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Monitor tokio's unbounded_channels with metrics to make serious gains

Last updated at Posted at 2020-12-10

Let's assume we have an application that's built from a series of async tasks that talk to each other through unbounded_channels. By counting each write/read access, e.g. send()/recv(), valuable insights into performance bottlenecks and regressions as well as overall health of the application can be had.

Gains to be had

  • Find bottlenecks: The ratio of R = writes/reads gives an approximation of the relative throughput of the tasks. If R > 1 then the task writing to the channel is roughly R times faster than the reading task. If R < 1then you are not counting correctly and should fix your bug.
  • Find and locate performance regressions: If we use this technique during development and keep an eye on the numbers then we'll not only spot regressions right away but also know which tasks are responsible.
  • Find potential health issues: Because unbounded_channels don't exert back-pressure they can delay issues from manifesting themselves. By keeping an eye on the message back-log in our channels we can catch those problems early.

The crate metrics is perfectly suited to do what we need. It can count! and with metrics-exporter-prometheus offers a very convenient way of querying all counters. On top of that we could hook it up to Grafana for some very nice visual representation of the data.

Wrap your channels

For convenience we are going to write a wrapper that will take care of the book keeping. All we have to do is give it a name for the channel so that when we query the application we know which numbers belong to which channel/task etc.

use metrics::counter;
use tokio::sync::mpsc::{

pub fn unbounded_channel<T>(id: String) -> (UnboundedSender<T>, UnboundedReceiver<T>) {
    let (tx, rx) = mpsc::unbounded_channel::<T>();
        UnboundedSender::new(tx, id.clone()),
        UnboundedReceiver::new(rx, id),

The UnboundedSender<T> and UnboundedReceiver<T> structs just have an additional field for the ids. When the channel is created the read and write counters are initialized to zero. The reason we initialize all counters is that if a counter is never written to it won't show up in the query and we don't want to deal with entries that may or may not exist.

pub struct UnboundedSender<T> {
    tx: mpsc::UnboundedSender<T>,
    id: String,

impl<T> UnboundedSender<T> {
    fn new(tx: mpsc::UnboundedSender<T>, id: String) -> Self {
        counter!(id.clone(), 0, "side" => "tx");
        Self { tx, id }

pub struct UnboundedReceiver<T> {
    rx: mpsc::UnboundedReceiver<T>,
    id: String,

impl<T> UnboundedReceiver<T> {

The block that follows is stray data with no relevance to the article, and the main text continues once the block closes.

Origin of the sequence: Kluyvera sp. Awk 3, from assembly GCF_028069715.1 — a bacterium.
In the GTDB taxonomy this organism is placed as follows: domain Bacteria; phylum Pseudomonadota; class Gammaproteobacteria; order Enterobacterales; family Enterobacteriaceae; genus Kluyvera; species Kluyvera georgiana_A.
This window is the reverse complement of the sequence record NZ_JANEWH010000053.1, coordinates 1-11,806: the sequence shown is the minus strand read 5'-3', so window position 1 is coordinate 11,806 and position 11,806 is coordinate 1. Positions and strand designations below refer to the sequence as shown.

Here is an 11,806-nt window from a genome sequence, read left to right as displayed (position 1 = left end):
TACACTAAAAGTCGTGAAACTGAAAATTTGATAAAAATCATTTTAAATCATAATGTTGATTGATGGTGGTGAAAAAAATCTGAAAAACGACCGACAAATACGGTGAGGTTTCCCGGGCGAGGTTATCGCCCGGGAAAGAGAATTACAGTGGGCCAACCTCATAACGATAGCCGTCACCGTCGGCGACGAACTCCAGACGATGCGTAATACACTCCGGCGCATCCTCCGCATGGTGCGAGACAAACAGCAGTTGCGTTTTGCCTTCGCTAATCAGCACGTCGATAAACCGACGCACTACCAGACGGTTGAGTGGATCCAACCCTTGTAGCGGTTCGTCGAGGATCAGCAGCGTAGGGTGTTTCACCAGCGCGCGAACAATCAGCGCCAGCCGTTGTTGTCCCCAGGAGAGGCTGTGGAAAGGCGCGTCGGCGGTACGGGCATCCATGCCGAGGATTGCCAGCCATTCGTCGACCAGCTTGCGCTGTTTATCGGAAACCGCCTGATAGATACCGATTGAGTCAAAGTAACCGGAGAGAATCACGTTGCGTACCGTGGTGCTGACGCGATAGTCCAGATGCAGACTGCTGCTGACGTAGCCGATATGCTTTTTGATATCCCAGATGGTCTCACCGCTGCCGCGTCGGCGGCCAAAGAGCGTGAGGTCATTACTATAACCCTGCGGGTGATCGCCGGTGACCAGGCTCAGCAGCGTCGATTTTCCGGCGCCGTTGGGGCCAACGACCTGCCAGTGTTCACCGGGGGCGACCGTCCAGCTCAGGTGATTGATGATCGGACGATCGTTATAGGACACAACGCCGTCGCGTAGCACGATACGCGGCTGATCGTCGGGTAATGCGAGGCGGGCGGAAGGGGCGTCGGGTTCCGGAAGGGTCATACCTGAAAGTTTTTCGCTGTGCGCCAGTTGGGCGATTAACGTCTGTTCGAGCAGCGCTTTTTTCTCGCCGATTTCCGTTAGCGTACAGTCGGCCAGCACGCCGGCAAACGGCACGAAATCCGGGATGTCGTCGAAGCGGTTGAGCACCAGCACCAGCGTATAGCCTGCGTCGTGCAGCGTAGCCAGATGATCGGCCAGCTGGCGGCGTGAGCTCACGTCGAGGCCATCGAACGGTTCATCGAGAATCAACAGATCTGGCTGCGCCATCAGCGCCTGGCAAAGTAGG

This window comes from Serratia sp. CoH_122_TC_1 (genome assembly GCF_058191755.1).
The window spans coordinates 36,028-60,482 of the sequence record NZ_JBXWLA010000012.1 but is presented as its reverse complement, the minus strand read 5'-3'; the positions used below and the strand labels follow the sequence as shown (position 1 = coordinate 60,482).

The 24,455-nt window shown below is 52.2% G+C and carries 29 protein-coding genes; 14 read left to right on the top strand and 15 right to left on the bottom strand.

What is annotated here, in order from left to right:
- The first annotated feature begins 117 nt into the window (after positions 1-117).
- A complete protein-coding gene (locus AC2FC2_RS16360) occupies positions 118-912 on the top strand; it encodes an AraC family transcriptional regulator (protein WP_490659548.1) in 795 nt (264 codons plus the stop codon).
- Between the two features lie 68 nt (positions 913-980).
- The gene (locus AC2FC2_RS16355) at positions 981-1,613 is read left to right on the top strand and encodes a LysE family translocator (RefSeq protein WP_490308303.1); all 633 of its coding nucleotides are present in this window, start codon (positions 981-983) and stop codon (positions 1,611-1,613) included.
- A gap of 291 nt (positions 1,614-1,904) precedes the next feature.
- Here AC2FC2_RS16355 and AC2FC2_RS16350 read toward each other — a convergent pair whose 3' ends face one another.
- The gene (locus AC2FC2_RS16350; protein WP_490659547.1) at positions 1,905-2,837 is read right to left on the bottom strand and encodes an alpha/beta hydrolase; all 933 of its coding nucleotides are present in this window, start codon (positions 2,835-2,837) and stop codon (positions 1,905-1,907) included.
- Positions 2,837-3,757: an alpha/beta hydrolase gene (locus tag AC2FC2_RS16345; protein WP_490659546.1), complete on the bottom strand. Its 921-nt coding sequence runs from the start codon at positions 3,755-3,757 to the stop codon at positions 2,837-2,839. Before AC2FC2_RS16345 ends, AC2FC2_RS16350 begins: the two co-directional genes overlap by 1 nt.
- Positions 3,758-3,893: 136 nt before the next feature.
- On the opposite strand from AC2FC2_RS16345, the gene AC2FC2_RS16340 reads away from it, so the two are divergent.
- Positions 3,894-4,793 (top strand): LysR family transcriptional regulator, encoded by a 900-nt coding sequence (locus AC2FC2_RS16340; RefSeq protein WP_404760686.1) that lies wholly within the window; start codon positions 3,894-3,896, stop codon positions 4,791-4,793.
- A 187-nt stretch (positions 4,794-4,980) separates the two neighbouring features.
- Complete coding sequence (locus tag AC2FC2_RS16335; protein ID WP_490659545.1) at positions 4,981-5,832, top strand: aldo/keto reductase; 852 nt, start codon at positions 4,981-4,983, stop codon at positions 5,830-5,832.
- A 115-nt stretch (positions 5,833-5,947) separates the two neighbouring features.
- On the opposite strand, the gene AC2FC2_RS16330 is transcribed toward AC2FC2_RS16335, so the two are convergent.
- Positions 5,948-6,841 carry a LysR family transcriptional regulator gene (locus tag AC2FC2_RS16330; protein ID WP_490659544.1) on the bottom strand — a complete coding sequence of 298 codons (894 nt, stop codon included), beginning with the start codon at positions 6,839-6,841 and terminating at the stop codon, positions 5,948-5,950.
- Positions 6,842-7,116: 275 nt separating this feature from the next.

fn new(rx: mpsc::UnboundedReceiver<T>, id: String) -> Self {
        counter!(id.clone(), 0, "side" => "rx");
        UnboundedReceiver { rx, id }

Access as usual

The send() and recv() functions' signature doesn't change. Whenever we successfully send() or recv() a message we increase the corresponding counter by 1.

impl<T> UnboundedSender<T> {
    pub fn send(&self, msg: T) -> Result<(), SendError<T>> {
        let res = self.tx.send(msg);
        counter!(self.id.clone(), 1, "side" => "tx");

impl<T> UnboundedReceiver<T> {
    pub async fn recv(&mut self) -> Option<T> {
        let res = self.rx.recv().await;
        counter!(self.id.clone(), 1, "side" => "rx");

For example

Let's assume we have an application with three tasks: udp, updates, and converter. To stress-test it we throw some data at it at a rate higher than the application's max throughput. If we use metrics-exporter-prometheus then this is what it would look like when we query our application:

rustymcchickenface@uat:~$ curl
# metrics snapshot (ts=1607472059) (prometheus exposition format)
# TYPE Group 2: udp counter
Group 2: udp{side="rx"} 1000028
Group 2: udp{side="tx"} 1000028

# TYPE Group 2: updates counter
Group 2: updates{side="rx"} 954114
Group 2: updates{side="tx"} 1000028

# TYPE Group 2: converter counter
Group 2: converter{side="tx"} 954325
Group 2: converter{side="rx"} 86379

udp seems to have no issues at all and the ~5% difference in updates is also nothing to worry about at this point. If performance requirements were not met then converter would be the place to start as it clearly can not keep up with the preceding tasks.

What's next

  • Get rid of those .clone()s.
  • Use Grafana for a nice visual representation of all the counters.


Keeping track of the number of read and write accesses to unbounded_channels can be a neat way of detecting performance issues and regressions of your application during development and health issues later in production.
For this purpose, we are going to use metrics to count each send/receive access to/from the channel.


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